top of page

Grape expectations

Growing up in Finland in the 1970s-1990s, meant that I was not massively exposed to different wines.. Sure there were those more sophisticated who knew their claret from their Burgundy,  but where I come from, any alcohol consumed with dinner tended to be lager. There wasn’t a vast variety of wines to choose from in my home town and people often chose their drink based on the prettiest label or affordability, rather than the content of the bottle. 

There is a scene in the latest Aki Kaurismaki film “Fallen Leaves” where the main protagonist offers her date a glass of sparkling wine from a miniature bottle they share. The man asks “What is this?” to which she replies: “They call it an aperitif”. Those of you familiar with this master filmmaker’s deadpan style, will realise this is not meant as  a depiction of modern Finland, but rather an affectionate nod to the past. And yes there are still plenty of those who would not opt for a sparkling, or any wine for that matter.

(Things have moved on since I left in the mid-nineties and these days a great variety of wines from all over the world are being consumed in this arctic, grapeless land). 

And, of course, England was not traditionally a wine country either. It’s only in recent years the wines in the south, particularly sparkling,  have gained international recognition; partly due to unfortunate reasons (global warming) and partly because the soil is identical to the one in the Champagne region. The beer culture in the pubs is still strong but people are now more interested in wine in general, and the ‘wine with dinner’ culture has existed here somewhat longer than in the Nordic countries, mainly due to exposure to different cuisines through migration and travel. 

Then there is also the question of matching wine with local food. Whilst it makes total sense to your palate to have a Loire Sauvignon with a local goats cheese, as the wine has been developed alongside the food, it’s trickier to start from scratch in countries where wine was not traditionally grown and consumed. Traditional food in Finland was basic (but often delicious and made from fresh ingredients), and, to this day, it still makes more sense to  have a lager with your herring and mash. However, if you do prefer wine (as I do), I’ve found that, for instance, it’s best to consider what type of fish would closely match with the flavour profile and texture of herring. And, since sardines are closely related, something like VInho Verde is a good option. 

I was not always into my wines. For many years I made do with the “two for £5” basket in my local corner shop. It’s not until I was in my thirties, and we visited Vinoteca restaurant in Soho where I had my epiphany.  It was the first time that I went with the recommended wines with each course. Not expecting much, I left the restaurant a changed man! No longer was I willing to sip down a glass of something that clashed with the flavours of the food so that all you could taste was alcohol. And yes, I did go a bit overboard, wanting to spend any spare penny on the right type of glass to match each grape (nowadays I have just two/ three favourites that I tend to drink from no matter what the grape, but I’m still (sadly) proud of my collection). We’d also inherited some wine books (including numerous Hugh Johnsons's annual pocket books) from Rachel’s late father, who had had a wine business. I started spending hours reading them, meticulously  inspecting the maps of the wine regions and learning about the grapes (you soon realise there is just way too much to know and that you will never be able to list the 10,000 existing grape varieties in a quiz). Yes, I got obsessed. I learnt loads but forgot loads too. I have calmed down since but I’m glad I invested that time as I now have some solid, basic knowledge that has allowed us to enjoy some amazing food and wine moments. And each time the flavours match, I do a proverbial high five with myself.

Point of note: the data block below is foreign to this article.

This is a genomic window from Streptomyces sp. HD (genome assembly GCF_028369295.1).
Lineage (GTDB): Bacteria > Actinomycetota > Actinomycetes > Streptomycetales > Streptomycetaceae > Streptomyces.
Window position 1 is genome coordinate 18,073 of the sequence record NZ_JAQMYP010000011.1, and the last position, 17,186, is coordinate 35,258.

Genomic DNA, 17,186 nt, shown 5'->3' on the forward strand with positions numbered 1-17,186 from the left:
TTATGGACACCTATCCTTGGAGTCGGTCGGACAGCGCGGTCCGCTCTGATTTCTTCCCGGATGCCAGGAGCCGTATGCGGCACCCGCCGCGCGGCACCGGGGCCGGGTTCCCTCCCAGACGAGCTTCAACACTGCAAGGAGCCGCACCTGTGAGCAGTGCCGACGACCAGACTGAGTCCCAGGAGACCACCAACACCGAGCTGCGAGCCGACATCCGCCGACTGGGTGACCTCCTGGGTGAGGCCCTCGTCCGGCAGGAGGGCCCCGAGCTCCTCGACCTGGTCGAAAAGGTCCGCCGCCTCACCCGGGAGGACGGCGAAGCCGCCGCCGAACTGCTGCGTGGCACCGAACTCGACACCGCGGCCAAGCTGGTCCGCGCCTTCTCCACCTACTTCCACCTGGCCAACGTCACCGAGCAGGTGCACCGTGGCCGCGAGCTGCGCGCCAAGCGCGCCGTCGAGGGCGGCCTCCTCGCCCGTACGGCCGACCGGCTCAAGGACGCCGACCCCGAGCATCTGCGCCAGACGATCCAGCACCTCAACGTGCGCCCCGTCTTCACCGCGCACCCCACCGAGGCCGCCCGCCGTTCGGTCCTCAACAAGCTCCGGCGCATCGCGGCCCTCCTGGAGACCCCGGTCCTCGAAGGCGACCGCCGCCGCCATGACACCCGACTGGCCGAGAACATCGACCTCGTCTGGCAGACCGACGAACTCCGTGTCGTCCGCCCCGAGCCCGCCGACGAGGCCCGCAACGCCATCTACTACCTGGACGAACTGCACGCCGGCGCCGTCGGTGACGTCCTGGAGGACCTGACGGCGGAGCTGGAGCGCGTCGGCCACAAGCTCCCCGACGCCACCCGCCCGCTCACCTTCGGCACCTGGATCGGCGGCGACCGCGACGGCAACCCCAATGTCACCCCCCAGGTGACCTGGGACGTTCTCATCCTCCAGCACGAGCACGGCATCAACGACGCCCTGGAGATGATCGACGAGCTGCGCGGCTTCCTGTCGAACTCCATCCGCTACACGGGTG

These days my books tend to be dusting away on the shelf as the internet has so many great websites and resources. I enjoy watching the wine bits on “Saturday Kitchen" and have learnt a lot from Helen McGinn  and Olly Smith. I follow websites such as  and Fiona Beckett’s (I would highly recommend the latter to anyone interested in food and wine pairing). 

Nowadays, to me drinking wine  is more about the quality, not quantity, and I’ve learnt quality does not always mean a hefty price tag. Drinking wine with dinner is not right or wrong and it’s absolutely fine if it’s not your thing.  But, if like me, you do enjoy a glass or two with your dinner, please check out our wine recommendations on our menus (on mobile view they can be found under the ingredients of each dish). 


Terry 28th January 2024

57 views0 comments

Recent Posts

See All


bottom of page